Job-logic is someone painting a floor, then storing flammable paint next to a water heater because it’s conveniently close to the door and no one told them not to. We joke at our jobs about how much we like weekends and can’t wait to escape, but under that joke is a simmering resentment which expresses itself in, “I will do what you tell me to, and not a god damn thing more,” which creates a kind of obliviousness. Our product works OK but breaks after a few months, or dumps oil on the floor?Well, we did what it said here in the Working Specification.

When an empire has to hire mercenaries to do the work that its Army cannot for political or logistical reasons do, you know the end is peeking around that next corner, and he’s winking. You know the game, he says. You fear death and death comes for you, but if you’re so goal-directed and conscientious that you seek an ideal more than you fear death, death cannot catch up to you until you are so old your body simply gives out. Our society has not found such a goal and has instead focused on making its members comfortable via material wealth and social esteem, which has made them fat,neurotic, emotional and ineffective. All they know how to do now is hire others to take care of them.

That old guy in the corner is telling you about the Punic Wars because the same thing happened to Carthage. While Rome was a virile and young civilization bustling with blondes and redheads and auburn-haired people,Carthage had become a marketplace for the dramatic international jet-setters who follow money but have no use for culture. They were a Semitic culture,formed from the intersection of Berber and Asian and Caucasian societies,and according to some accounts dyed their hair and painted their faces to excess. Carthage was like Los Angeles at its worst: ostentatious, but quick to humble someone else by pitying them and tossing aside a pittance of alms,and completely useless except for paper-shuffling, re-financializing money shuffling, desk-bound “earning money” without making anything better. In other words, a society in its final years, when it no longer has any ideals to live for.

Rome called their bluff. Unlike the Carthaginians, called Punic from the Latin term for Phoenician, the Romans were united by a common goal of power according to their ideal, and spreading that ideal through an empire.They were conditioned to practical labor as much as theory, and their theory was not landlocked by social constraints like marketing, as the Carthaginian theory was. They were rising, and Carthage was falling, and over the next three Punic Wars they proved it to the world, eventually laying siege to Carthage and literally erasing it from the map. Of course, that was before their own civilization aged, lost its consensus of ideals, and collapsed.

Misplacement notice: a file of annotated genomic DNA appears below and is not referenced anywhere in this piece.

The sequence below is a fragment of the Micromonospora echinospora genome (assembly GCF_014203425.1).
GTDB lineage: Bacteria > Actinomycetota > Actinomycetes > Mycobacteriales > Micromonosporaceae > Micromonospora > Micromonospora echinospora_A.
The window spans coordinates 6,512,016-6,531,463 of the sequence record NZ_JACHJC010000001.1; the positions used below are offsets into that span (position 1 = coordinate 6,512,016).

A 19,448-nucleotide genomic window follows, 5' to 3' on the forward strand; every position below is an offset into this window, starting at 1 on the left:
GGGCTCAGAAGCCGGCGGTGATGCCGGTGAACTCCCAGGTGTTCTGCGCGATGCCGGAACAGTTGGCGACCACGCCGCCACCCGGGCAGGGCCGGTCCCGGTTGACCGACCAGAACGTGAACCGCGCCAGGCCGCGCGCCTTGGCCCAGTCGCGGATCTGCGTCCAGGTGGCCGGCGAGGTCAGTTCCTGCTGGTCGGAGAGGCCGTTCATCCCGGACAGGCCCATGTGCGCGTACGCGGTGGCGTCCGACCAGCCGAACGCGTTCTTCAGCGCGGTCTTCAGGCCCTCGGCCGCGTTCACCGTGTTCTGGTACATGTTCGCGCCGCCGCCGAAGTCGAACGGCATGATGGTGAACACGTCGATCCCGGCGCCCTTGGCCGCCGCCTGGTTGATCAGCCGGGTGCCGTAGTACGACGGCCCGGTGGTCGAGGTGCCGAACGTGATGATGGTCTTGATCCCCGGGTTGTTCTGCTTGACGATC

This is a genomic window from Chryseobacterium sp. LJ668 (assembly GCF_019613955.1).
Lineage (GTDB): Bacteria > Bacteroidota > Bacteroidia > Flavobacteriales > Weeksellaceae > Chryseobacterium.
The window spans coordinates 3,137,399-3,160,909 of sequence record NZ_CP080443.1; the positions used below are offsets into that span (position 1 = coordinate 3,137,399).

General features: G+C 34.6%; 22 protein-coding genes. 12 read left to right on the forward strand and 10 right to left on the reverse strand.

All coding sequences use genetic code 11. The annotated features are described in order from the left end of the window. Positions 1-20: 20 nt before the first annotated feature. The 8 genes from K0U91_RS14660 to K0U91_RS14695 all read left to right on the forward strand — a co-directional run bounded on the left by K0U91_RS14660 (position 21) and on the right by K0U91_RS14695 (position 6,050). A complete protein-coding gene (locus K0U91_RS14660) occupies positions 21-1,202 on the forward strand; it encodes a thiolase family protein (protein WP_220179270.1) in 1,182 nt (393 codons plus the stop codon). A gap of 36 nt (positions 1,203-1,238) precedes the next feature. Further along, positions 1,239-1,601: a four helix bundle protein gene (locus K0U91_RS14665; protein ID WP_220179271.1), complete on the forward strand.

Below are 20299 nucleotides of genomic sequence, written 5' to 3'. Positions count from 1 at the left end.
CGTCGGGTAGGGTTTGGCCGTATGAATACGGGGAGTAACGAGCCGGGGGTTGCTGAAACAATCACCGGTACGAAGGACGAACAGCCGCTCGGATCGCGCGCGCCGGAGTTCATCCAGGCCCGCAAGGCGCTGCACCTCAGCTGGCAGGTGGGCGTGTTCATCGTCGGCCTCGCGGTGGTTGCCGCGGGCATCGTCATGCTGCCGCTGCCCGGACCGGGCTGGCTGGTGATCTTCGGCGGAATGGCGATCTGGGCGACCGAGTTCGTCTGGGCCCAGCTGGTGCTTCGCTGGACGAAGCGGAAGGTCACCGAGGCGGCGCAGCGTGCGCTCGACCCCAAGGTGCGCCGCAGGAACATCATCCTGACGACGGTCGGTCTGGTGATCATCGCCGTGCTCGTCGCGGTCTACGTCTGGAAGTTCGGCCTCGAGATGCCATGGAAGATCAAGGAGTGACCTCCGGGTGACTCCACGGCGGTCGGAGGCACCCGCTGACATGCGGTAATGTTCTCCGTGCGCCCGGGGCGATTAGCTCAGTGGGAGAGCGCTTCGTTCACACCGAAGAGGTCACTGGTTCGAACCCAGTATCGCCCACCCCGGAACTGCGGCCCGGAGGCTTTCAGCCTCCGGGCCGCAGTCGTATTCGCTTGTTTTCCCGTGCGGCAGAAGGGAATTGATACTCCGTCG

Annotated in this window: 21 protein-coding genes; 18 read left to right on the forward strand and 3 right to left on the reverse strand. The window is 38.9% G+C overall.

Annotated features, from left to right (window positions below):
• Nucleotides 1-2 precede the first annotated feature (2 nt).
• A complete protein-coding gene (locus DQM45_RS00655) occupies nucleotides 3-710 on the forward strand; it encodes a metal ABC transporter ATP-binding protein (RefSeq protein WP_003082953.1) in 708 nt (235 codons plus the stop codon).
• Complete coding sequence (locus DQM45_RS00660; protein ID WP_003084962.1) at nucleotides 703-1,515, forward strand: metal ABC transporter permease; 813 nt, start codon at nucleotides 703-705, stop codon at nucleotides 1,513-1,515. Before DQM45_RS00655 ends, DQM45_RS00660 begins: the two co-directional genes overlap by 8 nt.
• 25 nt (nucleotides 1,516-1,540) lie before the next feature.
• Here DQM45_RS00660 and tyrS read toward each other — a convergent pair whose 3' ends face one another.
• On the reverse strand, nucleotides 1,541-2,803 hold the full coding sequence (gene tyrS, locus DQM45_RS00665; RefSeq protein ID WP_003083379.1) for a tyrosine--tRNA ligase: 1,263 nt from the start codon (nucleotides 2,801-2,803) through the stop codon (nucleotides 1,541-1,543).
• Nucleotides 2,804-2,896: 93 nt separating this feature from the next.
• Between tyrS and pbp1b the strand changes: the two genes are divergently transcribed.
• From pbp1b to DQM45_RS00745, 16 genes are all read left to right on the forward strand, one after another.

Despite the cries of media charlatans, Blackwater’s recent Iraq debacle is a small detail. Some guns for hire screwed up because in their job capacity there is no requirement that they care about the broader implications of what they do. So it is with all jobs, and jobs as labor without the context of ideals are a product of dying civilizations. The media is performing its job by whipping a detail into a frenzy, and at the same time, overlooking the inevitable truth of our decline. We’re all just doing our jobs, but no one is watching the overall direction on which we’re going. We can fool ourselves for a little more time by calling this progress, and in that time we can make some money and hopefully get away from the mess, so we will.

What it comes down to, when you look at civilizations as life-forms in themselves, is that there are two stages of society. In one, normally the youthful stage, the society is organic, meaning that consensus of values motivates its people toward accomplishment in accord with the ideal that represents the mental derivation that produced those values. In the other stage, usually the later, the society has become self-conscious but has not transcended that self-consciousness, so it imposes Control upon itself from some presumably absent but always oligarchically-controlled leadership faction. Conservative societies rule with a top-down order, emphasizing the production of a leadership caste, and liberal societies rule with a bottom-up order that seeks to neutralize leadership castes by empowering those at the bottom.

Both are methods of control that because they are imposed,create a job-mentality, and so do not fit the bill for saving a civilization.If we want to thrive, there is only one way, and that is by starting at the origin of leadership in a successful society, which is a mental and moral consensus according to some ideal that transcends self-consciousness. We must shoot for something that is not within the self, and is not defined within the society itself. It must be an ideal. Without such an ideal, we are like the Blackwater people just fulfilling rather frustrating jobs, and sometimes we too will freak out and shoot up the innocent from what might be sheer boredom.